Yes, the filmmakers have done a great job of casting lookalikes of all the Star Trek regulars and of making them completely believable as the younger versions of the original characters. The interaction between these characters is certainly the highlight of the film, though I would have wished for more of Bones (maybe in the sequels). When the film focused on the characters and the often humorous dialogue between them, it had my complete attention (I particularly enjoyed the scenes with Leonard Nimoy). Unfortunately, the film was not dominated by characters or dialogue but by action. This was clearly a Star Trek made for the 21st century – all action and great special effects for those with short attention spans and very little substance. Just as I prefer quiet, intelligent thrillers, I prefer quiet intelligent science fiction films. This was not one of them. The action, violence and overwhelming soundtrack (sound effects and score) so dominated the film that I found little room for wonder and rarely felt that I was watching a real sci-fi film. And there was almost nothing to engage my mind; instead of interesting philosophical ideas, all we were given was the usual Spock/Kirk engagement on emotions versus logic. This was an interesting part of the plot but hardly anything new.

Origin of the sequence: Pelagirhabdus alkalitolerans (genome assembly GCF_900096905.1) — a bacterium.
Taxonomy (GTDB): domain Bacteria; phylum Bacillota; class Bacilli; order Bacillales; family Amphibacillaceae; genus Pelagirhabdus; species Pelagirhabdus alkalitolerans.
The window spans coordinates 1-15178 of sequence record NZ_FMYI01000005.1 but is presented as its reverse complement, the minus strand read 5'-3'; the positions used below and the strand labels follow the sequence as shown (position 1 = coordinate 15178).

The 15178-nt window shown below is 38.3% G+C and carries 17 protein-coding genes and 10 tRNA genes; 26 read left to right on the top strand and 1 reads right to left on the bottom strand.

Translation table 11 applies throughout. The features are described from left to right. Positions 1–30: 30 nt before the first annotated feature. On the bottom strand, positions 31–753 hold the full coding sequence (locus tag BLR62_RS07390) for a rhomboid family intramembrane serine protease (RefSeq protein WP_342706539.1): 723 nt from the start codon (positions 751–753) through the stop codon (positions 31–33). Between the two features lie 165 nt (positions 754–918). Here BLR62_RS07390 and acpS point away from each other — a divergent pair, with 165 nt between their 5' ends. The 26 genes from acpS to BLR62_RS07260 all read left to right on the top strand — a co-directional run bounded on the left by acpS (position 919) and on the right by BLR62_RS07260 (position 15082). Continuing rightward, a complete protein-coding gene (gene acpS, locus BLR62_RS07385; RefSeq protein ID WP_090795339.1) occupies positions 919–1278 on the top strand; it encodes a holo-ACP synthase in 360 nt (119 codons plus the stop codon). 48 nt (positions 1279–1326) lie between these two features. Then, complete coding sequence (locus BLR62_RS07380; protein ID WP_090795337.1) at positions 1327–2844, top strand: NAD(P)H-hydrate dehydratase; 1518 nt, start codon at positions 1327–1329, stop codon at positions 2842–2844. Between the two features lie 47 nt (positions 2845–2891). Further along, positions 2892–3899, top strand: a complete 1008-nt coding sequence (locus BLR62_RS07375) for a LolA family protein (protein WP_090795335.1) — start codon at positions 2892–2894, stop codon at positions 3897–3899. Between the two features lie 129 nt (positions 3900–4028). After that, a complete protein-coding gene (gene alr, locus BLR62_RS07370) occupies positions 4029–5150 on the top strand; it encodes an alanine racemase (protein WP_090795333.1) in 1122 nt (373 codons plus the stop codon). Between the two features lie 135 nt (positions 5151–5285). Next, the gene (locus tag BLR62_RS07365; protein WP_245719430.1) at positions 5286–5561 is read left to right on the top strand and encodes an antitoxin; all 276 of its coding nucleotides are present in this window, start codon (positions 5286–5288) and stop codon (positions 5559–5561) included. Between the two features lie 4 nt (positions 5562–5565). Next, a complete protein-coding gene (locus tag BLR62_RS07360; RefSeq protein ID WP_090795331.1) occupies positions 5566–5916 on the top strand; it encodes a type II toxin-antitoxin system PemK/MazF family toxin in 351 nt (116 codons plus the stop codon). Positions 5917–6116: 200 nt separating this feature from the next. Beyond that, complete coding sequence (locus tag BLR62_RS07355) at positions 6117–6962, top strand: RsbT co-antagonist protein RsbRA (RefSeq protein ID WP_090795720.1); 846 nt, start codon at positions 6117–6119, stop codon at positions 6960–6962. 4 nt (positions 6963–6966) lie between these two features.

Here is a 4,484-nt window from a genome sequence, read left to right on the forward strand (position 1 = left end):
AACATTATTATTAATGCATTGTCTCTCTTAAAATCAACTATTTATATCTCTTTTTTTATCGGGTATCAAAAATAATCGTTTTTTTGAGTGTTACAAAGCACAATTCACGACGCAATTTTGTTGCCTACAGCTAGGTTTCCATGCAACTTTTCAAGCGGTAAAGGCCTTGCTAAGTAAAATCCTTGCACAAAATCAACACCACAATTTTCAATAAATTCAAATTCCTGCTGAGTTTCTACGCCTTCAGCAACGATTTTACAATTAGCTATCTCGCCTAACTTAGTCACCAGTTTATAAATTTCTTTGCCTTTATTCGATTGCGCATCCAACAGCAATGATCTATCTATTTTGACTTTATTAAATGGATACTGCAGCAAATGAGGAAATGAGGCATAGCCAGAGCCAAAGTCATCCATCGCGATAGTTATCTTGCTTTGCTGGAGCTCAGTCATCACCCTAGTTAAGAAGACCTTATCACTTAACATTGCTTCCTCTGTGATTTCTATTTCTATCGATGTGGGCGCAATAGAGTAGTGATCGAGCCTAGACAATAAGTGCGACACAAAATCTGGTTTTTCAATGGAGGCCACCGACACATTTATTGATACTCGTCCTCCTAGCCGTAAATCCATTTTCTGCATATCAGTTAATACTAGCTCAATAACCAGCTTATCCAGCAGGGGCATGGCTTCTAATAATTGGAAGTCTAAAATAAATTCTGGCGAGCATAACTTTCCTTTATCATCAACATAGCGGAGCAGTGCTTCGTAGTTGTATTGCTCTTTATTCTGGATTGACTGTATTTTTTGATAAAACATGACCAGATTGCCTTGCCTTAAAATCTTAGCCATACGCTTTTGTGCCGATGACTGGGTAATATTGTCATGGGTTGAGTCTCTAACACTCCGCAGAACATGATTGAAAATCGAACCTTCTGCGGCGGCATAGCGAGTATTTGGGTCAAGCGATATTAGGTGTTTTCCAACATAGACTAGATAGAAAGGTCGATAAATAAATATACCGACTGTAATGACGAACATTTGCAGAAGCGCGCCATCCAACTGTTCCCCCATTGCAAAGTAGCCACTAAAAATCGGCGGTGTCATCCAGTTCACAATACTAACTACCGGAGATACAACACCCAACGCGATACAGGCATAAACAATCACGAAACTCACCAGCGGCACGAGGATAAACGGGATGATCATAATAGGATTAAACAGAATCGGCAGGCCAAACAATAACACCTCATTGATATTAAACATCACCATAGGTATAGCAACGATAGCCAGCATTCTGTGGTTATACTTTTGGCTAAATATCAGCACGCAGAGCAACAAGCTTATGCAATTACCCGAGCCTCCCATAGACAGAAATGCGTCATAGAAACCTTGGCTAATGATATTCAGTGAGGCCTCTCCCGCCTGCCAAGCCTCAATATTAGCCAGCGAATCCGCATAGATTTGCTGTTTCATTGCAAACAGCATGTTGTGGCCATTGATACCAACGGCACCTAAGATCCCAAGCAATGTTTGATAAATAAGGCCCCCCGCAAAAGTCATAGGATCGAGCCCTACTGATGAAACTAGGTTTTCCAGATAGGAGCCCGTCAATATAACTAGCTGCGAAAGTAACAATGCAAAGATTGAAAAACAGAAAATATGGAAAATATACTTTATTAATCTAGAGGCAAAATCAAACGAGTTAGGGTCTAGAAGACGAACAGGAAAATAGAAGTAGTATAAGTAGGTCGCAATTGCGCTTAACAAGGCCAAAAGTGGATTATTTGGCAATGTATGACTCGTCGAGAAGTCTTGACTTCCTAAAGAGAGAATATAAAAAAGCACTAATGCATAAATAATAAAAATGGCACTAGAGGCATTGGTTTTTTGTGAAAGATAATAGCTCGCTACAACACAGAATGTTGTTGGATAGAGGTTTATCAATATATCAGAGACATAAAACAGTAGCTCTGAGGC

I won’t comment much on the time travel/alternate reality plot. This clever if illogical device allows the filmmakers to disregard the Star Trek timeline and do their own thing with our beloved characters. I don’t mind if this allows for some creative new storytelling. But that’s not what we get here.

I mentioned that the original series filled me with optimism about the future of humanity. This film does not do that. Instead of convincing me that humanity has basically set aside the need for wars and violence (and yes, I know the original series was often very ambiguous and hypocritical in this regard), it left me with the feeling that not much had changed during the intervening centuries – it’s still all about who has the biggest weapons or at least the most clever use of weapons. This is a dark film about what still seems to be a dark time. The careless and insulting way that the demise of the Romulans is depicted (almost as a joke between Kirk and Spock at the film’s darkest minute) shows how little the filmmakers have thought about their message in this regard.